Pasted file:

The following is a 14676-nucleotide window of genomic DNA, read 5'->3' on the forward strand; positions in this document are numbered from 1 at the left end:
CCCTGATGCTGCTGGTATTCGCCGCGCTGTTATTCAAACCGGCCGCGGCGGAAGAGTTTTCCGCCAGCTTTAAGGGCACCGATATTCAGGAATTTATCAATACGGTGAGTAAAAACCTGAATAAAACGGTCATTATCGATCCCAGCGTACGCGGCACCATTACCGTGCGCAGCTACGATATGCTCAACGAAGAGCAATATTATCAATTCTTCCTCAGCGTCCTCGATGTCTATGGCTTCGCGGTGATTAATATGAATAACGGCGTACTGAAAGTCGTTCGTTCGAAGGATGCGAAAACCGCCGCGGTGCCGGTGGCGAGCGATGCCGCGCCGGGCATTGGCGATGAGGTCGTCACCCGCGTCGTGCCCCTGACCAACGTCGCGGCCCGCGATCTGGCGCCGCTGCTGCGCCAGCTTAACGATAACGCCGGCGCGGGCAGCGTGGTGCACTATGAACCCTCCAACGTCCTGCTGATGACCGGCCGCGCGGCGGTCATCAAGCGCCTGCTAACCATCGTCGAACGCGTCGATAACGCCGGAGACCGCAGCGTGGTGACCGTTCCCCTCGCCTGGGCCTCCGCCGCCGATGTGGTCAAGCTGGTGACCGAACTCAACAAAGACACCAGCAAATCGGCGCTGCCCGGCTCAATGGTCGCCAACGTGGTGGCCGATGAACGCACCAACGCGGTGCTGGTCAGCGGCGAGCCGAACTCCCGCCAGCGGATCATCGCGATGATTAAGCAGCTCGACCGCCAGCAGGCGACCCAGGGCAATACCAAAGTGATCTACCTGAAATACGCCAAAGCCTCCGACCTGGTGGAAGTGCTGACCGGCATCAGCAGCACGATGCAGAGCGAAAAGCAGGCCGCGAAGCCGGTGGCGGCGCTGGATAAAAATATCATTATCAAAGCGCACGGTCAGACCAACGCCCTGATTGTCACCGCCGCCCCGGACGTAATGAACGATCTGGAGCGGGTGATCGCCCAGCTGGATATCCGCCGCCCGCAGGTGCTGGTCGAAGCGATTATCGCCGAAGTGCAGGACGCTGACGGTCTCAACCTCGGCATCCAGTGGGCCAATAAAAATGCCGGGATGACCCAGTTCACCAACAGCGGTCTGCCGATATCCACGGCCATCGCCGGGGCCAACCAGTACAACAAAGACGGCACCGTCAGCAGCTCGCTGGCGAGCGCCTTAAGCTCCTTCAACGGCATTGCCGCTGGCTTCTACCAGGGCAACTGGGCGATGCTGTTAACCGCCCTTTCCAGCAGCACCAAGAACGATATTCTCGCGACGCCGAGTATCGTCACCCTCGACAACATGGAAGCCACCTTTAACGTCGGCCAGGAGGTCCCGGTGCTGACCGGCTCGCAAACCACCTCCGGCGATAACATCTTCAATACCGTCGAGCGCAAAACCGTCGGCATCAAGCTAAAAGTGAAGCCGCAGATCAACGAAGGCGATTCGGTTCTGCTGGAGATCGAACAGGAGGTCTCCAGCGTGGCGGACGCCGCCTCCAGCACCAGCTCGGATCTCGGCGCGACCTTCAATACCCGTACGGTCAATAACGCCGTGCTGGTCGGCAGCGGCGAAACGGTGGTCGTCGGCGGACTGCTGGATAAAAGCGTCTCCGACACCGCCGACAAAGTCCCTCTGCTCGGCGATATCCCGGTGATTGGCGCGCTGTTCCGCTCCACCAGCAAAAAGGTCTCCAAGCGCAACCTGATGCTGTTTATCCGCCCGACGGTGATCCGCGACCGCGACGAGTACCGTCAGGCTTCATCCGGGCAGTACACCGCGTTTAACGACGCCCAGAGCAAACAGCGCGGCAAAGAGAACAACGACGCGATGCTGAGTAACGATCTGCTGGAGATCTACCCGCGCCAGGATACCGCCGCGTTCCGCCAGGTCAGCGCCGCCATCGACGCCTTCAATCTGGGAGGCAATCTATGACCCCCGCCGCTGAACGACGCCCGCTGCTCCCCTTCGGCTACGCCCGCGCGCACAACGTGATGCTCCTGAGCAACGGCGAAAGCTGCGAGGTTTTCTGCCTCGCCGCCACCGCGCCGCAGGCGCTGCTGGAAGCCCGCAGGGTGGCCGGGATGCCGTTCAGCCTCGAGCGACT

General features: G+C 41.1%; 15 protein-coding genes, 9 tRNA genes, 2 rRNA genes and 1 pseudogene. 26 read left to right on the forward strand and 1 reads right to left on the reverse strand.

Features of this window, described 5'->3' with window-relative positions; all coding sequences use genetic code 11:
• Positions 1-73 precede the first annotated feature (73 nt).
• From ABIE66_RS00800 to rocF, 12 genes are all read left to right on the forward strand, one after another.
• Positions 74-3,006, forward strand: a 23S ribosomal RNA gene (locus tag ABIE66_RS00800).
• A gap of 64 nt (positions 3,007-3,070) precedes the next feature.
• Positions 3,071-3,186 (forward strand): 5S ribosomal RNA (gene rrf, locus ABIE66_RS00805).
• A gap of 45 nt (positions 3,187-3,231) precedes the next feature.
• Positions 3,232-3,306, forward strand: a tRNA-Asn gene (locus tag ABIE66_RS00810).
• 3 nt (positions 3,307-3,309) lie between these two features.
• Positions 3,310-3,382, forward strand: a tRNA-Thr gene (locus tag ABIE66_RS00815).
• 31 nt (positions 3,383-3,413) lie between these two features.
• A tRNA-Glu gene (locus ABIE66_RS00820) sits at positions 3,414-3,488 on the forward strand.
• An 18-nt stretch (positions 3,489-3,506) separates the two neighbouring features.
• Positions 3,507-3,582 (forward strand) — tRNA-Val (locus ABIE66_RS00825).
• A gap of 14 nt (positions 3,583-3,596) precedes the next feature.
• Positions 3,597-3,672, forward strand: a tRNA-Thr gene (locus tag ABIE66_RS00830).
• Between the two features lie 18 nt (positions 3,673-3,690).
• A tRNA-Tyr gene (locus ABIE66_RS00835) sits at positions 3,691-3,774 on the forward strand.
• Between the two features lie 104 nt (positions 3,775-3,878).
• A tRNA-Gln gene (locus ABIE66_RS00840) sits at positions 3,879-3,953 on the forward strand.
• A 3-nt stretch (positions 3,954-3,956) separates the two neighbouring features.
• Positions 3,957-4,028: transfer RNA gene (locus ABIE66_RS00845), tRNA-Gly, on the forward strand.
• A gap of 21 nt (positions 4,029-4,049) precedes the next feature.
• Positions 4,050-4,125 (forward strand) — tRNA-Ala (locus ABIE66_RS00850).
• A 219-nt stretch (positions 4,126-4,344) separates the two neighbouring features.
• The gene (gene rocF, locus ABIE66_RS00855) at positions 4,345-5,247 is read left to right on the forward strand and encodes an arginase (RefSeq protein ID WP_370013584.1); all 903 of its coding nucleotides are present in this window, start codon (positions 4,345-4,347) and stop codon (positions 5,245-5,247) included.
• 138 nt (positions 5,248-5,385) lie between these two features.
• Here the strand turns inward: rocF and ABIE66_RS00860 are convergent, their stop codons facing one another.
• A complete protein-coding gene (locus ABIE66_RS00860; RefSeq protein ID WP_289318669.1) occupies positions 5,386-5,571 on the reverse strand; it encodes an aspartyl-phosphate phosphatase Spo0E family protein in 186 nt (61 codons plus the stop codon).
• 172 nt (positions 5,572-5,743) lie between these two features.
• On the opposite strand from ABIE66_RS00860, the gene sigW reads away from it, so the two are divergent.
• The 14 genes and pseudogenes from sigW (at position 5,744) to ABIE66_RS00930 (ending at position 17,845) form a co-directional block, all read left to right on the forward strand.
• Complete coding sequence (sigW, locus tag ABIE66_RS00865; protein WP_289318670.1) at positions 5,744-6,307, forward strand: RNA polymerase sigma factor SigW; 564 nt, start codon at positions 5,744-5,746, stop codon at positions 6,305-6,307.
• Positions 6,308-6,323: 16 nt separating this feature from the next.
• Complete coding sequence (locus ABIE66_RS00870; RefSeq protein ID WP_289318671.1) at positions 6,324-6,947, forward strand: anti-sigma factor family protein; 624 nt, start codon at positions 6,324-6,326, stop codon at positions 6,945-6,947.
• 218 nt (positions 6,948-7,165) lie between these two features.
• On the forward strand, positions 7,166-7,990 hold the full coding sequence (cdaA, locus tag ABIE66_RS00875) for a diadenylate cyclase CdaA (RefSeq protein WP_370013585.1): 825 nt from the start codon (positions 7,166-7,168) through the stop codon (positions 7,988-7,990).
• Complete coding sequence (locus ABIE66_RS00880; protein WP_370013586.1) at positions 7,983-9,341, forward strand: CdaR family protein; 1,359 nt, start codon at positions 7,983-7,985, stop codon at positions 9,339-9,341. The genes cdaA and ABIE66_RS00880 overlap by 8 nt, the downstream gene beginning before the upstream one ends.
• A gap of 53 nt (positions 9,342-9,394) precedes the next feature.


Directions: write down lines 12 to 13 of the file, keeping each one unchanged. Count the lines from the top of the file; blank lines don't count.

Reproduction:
• 3 nt (positions 3,307-3,309) lie between these two features.
• Positions 3,310-3,382, forward strand: a tRNA-Thr gene (locus tag ABIE66_RS00815).